Bare-root apple trees have no soil around their roots. They are sold during their dormant stage, which usually is March, April and the first part of May. The benefit of purchasing bare-root apple trees is that they are generally less expensive than potted or burlapped apple trees. They also are easier to transport and plant. After the tree is planted, care for it as you would other apple trees.
Submerge the roots of the apple trees in buckets of water. Let them soak for 12 to 24 hours.
Find a planting site that receives full sun.
Dig holes that are twice as wide and equally as deep as the roots. Space the apple trees 50 feet or less apart so they can pollinate each other.
Remove a tree from the bucket of water. Place it into the hole. Fill the hole with potting soil and water to settle the soil. Add more potting soil after the water settles to bring the soil up to ground level. Repeat the process for each apple tree.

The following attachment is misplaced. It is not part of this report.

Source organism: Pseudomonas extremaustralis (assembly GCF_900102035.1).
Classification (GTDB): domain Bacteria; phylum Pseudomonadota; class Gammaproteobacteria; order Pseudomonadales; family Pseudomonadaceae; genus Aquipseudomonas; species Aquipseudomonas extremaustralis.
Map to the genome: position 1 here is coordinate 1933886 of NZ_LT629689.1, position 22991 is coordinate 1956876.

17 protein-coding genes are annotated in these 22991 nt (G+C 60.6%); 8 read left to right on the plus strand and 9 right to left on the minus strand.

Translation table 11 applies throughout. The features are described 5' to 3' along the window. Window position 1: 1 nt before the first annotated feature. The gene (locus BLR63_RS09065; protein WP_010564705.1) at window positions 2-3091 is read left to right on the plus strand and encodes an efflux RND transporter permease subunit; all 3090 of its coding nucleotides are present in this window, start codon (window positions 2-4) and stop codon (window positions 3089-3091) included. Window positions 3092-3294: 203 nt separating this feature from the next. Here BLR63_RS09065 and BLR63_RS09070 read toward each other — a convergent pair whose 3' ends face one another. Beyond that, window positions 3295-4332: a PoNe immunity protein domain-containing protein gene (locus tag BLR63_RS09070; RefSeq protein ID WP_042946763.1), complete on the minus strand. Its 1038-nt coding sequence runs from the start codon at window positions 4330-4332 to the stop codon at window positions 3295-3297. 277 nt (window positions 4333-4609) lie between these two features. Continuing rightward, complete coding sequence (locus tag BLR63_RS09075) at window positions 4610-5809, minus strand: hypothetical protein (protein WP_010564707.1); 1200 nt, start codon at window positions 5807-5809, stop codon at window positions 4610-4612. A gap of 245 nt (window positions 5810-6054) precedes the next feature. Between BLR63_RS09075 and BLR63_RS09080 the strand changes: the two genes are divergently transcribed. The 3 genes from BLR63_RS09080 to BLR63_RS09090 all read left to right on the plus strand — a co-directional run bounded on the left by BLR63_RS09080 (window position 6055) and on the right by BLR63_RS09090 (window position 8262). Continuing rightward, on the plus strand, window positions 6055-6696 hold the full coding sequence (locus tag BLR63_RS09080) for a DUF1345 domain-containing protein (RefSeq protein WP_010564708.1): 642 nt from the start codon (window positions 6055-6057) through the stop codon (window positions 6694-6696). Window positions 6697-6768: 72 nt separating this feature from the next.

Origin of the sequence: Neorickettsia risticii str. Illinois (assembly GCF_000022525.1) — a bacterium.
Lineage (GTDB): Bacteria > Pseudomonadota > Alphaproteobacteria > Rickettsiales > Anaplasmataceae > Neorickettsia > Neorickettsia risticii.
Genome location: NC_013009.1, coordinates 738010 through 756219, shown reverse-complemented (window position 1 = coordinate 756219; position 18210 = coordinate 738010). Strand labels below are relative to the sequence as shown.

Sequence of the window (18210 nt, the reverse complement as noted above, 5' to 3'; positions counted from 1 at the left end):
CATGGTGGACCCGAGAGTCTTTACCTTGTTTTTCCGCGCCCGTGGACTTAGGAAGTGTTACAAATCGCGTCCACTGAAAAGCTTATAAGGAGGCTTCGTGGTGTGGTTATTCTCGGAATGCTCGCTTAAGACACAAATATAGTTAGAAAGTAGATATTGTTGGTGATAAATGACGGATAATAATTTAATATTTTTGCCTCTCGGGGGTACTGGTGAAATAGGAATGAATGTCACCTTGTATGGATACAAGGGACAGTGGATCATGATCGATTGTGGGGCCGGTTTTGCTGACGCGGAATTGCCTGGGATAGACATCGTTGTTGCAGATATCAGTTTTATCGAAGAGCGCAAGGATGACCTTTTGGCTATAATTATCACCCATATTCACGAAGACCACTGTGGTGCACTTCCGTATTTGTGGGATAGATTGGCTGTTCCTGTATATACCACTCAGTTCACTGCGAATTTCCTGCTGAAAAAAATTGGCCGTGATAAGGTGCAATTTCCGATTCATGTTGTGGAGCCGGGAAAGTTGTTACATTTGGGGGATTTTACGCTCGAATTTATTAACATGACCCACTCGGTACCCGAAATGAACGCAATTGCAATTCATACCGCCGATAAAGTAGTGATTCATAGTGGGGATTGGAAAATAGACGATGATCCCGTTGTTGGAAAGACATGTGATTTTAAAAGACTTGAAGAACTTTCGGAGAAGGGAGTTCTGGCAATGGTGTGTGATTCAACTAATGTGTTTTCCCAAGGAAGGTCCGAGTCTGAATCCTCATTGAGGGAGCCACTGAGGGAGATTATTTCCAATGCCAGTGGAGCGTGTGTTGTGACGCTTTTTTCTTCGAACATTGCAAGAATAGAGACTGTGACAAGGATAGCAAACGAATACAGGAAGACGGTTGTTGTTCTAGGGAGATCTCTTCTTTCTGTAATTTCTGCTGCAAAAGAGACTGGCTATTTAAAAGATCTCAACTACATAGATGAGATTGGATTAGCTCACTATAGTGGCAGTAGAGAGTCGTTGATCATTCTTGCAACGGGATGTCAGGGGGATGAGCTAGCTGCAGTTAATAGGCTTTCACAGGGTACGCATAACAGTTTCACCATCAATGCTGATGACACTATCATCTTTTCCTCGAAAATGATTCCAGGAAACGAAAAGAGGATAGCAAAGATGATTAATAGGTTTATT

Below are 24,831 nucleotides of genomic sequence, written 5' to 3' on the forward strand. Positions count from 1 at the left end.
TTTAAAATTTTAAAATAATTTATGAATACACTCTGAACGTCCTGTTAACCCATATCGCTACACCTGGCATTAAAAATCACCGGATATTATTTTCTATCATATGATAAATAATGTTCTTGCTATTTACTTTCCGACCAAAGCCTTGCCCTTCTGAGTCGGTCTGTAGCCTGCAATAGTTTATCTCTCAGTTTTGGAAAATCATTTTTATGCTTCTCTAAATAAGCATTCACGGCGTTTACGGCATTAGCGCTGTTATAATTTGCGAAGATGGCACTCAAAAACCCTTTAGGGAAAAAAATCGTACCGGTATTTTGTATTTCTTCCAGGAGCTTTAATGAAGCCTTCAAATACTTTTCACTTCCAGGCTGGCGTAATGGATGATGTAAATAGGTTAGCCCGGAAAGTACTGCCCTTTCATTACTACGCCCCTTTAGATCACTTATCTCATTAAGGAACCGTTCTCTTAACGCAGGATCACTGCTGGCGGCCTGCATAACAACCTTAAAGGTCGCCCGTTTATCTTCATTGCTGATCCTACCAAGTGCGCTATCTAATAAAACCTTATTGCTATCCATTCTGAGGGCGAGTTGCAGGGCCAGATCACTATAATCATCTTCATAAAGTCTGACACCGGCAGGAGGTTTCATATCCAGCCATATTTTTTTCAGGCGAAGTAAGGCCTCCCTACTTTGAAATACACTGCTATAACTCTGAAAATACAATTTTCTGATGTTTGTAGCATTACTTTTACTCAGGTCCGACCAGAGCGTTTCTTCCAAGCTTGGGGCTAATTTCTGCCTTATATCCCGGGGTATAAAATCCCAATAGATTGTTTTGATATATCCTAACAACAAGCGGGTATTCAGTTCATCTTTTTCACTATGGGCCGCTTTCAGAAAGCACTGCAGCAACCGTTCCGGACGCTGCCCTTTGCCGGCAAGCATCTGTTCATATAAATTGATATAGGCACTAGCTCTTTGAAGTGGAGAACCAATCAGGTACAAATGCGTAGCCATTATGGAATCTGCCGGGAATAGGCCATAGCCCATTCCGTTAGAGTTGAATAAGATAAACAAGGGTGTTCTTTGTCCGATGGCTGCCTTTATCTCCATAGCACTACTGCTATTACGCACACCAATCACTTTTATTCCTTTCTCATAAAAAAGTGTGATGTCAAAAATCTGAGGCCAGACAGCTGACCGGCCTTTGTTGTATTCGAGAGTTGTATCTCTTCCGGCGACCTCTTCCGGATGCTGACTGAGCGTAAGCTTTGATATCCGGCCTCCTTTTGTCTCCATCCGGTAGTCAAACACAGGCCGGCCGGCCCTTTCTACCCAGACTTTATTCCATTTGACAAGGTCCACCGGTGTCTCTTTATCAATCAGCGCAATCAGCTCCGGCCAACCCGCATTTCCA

Drive two garden stakes into the ground about 8 inches from the tree and on opposite sides of the tree, using a rubber mallet. Run twine firmly around the tree, and secure the twine firmly to the stakes. Repeat the process for each tree. Remove the stakes the next spring.
Soak the planting site with water and repeat weekly.
Cut and remove the tips of branches on each tree. Cut the branches down by half their size. Do not cut the central upward branch of each tree.
Add a 2- to 3-inch layer of mulch around the base of each bare-root apple tree to hold in moisture during the summer months.
Mulch with clean straw around the base of each tree again in late fall to help insulate the roots from the cold. No mulch is needed in winter after the first growing season.